Rising Temperatures Linked to Serious Vision Impairment in Older Adults

Rising Temperatures Linked to Serious Vision Impairment in Older Adults

July 03, 2023

A study on 1.7 million older people residing in various American counties has warned that individuals aged 65 and above living in warmer regions are more prone to experiencing severe vision impairment compared to those in cooler regions.

According to the study, individuals residing in areas with an average temperature ranging from 10-12 degrees Celsius faced a 14% higher likelihood of severe vision impairment, while those in areas with an average temperature between 12 and 15.55 degrees Celsius faced a 24% higher likelihood. Furthermore, individuals living in counties with an average temperature of 15.5 degrees Celsius or higher had a 44% higher likelihood of severe vision impairment, as compared to those living in areas with an average temperature of less than 10 degrees Celsius.

Professor Esme Fuller-Thomson, the study's first author from the University of Toronto, expressed concern about the association between vision impairment and average county temperature. She highlighted the importance of future research in determining causality and monitoring the prevalence of vision impairment among older adults as global temperatures rise due to climate change.

The study, published in the journal Ophthalmic Epidemiology, revealed a strong relationship between average temperature and severe vision impairment, regardless of participants' age, sex, income, or education. The association between higher county temperature and serious vision impairment was particularly pronounced among individuals aged 65 to 79 compared to those aged 80 or older, as well as among males compared to females. However, the underlying mechanism behind this link between average temperature and severe vision impairment remains unknown.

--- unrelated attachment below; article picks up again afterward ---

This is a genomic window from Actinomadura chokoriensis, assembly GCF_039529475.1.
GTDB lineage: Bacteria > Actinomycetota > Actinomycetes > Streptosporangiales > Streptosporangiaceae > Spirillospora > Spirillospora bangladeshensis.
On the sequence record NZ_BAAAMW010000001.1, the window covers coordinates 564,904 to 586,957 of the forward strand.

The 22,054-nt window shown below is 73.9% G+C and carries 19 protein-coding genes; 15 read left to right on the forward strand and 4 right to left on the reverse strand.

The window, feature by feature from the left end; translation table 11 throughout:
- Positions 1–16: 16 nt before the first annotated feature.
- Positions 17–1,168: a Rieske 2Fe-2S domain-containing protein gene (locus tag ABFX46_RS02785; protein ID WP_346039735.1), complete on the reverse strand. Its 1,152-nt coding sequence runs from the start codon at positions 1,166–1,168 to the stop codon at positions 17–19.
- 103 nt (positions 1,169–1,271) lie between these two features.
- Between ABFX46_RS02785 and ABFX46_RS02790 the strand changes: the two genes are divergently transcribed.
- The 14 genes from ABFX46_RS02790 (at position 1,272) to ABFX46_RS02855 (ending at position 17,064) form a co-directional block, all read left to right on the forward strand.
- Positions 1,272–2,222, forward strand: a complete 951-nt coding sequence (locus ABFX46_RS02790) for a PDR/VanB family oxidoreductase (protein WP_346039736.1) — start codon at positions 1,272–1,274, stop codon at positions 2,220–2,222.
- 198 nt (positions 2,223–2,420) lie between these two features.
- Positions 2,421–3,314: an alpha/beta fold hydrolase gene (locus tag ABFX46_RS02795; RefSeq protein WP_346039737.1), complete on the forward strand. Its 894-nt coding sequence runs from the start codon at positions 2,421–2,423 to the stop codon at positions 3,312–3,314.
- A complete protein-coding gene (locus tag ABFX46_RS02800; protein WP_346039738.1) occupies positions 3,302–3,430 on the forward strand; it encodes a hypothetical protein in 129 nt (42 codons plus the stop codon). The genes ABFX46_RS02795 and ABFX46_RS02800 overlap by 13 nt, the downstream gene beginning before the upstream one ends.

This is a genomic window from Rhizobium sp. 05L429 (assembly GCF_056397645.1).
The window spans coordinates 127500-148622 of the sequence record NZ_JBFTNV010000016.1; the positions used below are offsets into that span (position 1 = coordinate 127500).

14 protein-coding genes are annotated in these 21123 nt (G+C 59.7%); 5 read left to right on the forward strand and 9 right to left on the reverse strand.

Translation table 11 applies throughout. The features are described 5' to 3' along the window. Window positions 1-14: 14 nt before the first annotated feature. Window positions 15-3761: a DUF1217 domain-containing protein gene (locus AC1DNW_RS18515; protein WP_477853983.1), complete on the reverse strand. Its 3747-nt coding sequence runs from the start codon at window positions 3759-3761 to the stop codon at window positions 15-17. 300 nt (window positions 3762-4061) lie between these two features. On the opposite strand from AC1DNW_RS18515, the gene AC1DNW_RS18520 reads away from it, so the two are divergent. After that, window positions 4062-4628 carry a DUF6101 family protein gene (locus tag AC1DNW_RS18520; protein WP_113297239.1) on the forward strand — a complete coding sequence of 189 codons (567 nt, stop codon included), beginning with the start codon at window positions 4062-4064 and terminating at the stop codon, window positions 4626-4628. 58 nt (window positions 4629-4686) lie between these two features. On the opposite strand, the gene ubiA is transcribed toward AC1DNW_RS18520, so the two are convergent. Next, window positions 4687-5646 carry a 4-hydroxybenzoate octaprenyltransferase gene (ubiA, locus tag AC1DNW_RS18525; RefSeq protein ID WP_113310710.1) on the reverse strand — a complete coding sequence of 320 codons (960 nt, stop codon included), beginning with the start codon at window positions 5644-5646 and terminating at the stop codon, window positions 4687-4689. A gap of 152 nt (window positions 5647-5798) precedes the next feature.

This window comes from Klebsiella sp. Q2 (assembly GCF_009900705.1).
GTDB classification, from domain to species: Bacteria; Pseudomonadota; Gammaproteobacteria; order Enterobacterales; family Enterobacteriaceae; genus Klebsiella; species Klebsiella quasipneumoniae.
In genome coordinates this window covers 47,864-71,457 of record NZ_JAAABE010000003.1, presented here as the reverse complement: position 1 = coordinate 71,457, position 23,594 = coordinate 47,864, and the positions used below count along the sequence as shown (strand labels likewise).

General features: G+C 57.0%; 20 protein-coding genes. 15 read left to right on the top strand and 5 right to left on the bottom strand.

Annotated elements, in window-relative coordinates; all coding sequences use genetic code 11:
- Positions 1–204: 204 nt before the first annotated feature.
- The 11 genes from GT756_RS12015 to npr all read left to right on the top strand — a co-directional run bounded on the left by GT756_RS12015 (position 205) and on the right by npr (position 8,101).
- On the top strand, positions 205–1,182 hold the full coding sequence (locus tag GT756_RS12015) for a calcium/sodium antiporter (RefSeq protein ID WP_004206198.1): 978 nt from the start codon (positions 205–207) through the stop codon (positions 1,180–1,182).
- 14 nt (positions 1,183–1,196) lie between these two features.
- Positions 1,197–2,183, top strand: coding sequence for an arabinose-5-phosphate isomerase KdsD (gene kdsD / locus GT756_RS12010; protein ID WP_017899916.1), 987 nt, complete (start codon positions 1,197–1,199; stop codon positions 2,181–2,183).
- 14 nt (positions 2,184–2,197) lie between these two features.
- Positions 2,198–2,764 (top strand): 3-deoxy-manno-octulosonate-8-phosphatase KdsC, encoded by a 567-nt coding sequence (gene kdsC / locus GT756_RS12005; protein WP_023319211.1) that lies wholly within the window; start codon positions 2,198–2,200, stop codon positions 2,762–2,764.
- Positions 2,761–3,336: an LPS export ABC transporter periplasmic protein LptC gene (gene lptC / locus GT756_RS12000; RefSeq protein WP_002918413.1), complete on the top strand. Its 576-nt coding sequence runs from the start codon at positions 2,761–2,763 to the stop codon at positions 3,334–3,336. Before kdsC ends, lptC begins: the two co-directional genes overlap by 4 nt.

ZhiDi Deng, a pharmacy graduate from the University of Toronto and co-author of the study, highlighted the significance of addressing vision impairments and their consequences. Severe vision impairment can increase the risk of falls, fractures, and negatively impact the quality of life for older adults. Additionally, it imposes significant costs on the US economy each year. Therefore, the link between temperature and vision impairment raises concerns.

The research team analyzed data from 1.7 million older adults residing in communities or institutions and compared their vision health with average temperature data obtained from the National Oceanic and Atmospheric Administration.